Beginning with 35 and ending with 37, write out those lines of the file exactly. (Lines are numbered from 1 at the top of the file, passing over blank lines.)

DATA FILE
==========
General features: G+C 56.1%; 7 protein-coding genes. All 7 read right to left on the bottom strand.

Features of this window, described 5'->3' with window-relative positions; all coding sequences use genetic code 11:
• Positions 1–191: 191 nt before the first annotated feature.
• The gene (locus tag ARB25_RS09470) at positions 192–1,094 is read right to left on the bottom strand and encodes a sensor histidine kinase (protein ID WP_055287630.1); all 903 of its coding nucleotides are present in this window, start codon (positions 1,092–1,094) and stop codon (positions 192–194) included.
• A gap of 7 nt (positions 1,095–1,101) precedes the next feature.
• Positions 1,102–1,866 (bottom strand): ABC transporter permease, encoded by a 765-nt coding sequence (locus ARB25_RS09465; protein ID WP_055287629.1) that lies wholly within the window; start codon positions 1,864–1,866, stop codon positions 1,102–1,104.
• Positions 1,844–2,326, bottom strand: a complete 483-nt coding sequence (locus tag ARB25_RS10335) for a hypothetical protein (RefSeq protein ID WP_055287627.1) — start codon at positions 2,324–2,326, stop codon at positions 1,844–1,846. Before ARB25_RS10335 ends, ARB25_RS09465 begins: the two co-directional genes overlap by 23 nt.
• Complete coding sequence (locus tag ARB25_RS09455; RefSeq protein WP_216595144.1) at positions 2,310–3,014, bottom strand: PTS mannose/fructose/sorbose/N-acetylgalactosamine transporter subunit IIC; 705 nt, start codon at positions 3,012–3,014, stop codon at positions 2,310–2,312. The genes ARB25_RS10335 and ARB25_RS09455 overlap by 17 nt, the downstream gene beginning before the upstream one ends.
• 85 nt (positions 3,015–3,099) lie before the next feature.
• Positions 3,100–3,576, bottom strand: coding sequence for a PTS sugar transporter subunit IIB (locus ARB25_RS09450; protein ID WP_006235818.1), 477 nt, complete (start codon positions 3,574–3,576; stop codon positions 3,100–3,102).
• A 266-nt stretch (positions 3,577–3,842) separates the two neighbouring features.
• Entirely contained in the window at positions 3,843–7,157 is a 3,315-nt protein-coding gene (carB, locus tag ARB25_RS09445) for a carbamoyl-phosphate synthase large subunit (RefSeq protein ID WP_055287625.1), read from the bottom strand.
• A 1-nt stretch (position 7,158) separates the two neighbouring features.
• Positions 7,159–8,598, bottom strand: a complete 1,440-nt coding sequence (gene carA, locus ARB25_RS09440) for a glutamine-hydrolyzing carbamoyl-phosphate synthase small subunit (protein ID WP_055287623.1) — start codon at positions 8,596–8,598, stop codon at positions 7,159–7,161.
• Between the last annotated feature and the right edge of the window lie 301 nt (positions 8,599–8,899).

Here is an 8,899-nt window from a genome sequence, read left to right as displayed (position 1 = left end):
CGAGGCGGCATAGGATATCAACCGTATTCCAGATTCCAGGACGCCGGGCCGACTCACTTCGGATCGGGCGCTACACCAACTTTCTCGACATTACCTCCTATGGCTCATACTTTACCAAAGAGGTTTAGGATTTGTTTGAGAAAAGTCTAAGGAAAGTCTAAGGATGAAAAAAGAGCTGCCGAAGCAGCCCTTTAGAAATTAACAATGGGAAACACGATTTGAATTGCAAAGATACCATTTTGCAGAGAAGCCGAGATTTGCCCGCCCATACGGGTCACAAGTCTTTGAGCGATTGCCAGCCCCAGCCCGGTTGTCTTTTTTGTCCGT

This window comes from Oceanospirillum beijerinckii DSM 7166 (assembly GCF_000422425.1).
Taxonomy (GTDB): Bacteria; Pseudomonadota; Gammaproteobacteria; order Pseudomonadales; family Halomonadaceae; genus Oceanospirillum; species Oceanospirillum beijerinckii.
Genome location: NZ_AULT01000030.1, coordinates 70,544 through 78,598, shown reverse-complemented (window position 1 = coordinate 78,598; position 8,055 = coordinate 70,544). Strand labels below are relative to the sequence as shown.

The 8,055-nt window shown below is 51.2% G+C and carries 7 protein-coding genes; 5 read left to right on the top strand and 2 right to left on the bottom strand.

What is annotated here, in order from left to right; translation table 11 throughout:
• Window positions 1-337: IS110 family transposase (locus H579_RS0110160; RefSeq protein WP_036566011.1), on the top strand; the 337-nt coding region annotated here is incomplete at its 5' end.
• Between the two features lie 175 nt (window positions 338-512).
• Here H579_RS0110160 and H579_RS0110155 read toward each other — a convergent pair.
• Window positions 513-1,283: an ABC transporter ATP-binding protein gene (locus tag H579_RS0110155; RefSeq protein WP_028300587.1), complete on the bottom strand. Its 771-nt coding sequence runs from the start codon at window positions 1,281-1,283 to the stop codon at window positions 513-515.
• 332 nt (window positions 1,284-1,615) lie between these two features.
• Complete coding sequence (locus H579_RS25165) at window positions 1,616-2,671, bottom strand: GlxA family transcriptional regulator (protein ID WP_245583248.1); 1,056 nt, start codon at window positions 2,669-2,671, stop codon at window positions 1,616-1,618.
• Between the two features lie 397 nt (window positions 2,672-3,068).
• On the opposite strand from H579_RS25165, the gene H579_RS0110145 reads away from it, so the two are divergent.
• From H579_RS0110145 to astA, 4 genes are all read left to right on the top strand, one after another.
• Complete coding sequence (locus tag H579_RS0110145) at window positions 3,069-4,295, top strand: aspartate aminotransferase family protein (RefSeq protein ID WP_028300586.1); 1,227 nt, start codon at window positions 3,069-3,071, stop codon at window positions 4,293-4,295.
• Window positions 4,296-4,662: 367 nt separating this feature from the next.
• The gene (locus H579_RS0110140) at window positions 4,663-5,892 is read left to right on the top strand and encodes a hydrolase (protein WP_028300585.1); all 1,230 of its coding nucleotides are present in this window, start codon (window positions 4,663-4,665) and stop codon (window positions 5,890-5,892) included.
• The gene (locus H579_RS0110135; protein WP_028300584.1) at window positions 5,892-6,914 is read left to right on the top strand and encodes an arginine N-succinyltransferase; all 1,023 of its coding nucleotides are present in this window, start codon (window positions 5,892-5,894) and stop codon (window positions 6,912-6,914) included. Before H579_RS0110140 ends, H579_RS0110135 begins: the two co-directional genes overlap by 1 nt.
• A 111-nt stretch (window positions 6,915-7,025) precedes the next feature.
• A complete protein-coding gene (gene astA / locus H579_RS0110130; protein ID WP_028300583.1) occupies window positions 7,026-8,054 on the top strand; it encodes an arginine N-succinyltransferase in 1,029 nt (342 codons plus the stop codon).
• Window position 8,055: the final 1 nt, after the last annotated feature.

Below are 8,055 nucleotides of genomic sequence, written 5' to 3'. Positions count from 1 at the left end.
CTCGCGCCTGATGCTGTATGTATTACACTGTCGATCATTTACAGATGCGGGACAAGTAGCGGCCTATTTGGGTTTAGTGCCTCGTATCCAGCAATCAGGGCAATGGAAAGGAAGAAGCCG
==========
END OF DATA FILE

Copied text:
• The gene (locus H579_RS0110135; protein WP_028300584.1) at window positions 5,892-6,914 is read left to right on the top strand and encodes an arginine N-succinyltransferase; all 1,023 of its coding nucleotides are present in this window, start codon (window positions 5,892-5,894) and stop codon (window positions 6,912-6,914) included. Before H579_RS0110140 ends, H579_RS0110135 begins: the two co-directional genes overlap by 1 nt.
• A 111-nt stretch (window positions 6,915-7,025) precedes the next feature.
• A complete protein-coding gene (gene astA / locus H579_RS0110130; protein ID WP_028300583.1) occupies window positions 7,026-8,054 on the top strand; it encodes an arginine N-succinyltransferase in 1,029 nt (342 codons plus the stop codon).